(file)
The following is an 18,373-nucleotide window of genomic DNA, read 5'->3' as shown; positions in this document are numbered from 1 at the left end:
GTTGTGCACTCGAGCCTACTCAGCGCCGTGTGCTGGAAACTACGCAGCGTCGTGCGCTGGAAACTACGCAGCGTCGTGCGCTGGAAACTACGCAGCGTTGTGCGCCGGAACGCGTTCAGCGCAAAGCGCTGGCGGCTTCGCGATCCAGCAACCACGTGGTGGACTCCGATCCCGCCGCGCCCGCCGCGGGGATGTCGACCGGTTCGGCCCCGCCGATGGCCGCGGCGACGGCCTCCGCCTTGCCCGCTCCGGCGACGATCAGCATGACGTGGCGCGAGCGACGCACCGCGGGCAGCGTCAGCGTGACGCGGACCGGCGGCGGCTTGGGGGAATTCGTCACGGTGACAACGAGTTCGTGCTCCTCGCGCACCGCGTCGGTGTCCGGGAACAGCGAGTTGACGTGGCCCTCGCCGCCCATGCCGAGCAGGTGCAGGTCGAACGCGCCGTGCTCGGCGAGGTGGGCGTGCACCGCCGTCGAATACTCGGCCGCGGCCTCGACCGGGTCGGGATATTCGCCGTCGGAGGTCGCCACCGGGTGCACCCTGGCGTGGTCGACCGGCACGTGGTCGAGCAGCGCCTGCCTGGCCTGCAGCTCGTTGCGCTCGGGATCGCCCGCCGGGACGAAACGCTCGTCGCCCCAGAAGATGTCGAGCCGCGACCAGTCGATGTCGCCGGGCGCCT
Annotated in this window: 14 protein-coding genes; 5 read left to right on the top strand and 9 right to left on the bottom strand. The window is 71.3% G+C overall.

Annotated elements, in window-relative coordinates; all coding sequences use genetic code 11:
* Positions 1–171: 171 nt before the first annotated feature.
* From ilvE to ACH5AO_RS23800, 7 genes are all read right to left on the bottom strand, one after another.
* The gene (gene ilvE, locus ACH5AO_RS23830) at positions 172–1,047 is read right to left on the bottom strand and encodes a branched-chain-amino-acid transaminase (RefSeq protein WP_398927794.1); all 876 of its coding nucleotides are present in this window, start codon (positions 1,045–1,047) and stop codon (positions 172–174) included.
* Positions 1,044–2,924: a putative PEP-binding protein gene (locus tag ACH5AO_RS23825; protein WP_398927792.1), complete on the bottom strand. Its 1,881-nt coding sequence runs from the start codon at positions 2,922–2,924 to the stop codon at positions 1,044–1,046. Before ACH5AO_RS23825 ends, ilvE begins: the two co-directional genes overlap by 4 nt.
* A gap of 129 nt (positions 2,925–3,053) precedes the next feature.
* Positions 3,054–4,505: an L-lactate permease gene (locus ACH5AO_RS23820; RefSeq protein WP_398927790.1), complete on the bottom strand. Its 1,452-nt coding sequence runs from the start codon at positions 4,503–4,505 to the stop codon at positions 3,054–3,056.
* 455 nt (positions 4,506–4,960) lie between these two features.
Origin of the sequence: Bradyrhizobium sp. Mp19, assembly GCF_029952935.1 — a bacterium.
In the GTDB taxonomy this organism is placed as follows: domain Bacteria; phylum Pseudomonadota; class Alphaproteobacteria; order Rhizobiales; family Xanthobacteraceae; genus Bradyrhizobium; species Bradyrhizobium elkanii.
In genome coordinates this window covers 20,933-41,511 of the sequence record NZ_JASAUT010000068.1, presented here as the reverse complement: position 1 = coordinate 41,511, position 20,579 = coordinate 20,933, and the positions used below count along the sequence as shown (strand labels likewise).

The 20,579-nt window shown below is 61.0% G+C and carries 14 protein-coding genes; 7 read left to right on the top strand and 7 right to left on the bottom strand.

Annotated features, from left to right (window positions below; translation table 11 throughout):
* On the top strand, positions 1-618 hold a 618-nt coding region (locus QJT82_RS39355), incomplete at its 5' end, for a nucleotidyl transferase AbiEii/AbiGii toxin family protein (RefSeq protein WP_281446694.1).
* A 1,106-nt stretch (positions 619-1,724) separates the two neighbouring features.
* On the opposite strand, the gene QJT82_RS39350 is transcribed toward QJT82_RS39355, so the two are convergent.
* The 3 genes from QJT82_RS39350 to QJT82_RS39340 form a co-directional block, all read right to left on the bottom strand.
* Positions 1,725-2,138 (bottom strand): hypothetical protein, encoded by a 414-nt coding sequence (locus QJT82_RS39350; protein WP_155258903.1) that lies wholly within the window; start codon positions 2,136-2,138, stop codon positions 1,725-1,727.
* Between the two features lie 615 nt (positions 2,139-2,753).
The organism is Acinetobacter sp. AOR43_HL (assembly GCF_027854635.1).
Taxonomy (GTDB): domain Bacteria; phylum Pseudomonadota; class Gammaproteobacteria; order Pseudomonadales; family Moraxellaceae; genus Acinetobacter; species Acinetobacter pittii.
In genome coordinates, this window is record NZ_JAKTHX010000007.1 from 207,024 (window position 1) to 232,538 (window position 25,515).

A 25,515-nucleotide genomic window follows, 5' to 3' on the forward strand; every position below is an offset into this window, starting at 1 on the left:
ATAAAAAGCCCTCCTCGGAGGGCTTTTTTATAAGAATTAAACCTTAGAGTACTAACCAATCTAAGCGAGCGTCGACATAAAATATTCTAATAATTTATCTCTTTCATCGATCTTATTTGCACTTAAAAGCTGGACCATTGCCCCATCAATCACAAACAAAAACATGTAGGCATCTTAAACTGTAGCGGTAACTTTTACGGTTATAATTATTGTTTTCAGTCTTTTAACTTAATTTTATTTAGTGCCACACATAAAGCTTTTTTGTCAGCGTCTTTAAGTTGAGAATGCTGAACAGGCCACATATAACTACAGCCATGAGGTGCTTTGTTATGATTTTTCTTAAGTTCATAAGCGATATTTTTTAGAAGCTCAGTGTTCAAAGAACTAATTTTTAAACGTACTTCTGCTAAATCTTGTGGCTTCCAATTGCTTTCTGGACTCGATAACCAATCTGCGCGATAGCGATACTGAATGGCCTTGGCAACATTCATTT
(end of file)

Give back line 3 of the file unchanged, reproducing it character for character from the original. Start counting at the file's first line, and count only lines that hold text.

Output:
Annotated in this window: 14 protein-coding genes; 5 read left to right on the top strand and 9 right to left on the bottom strand. The window is 71.3% G+C overall.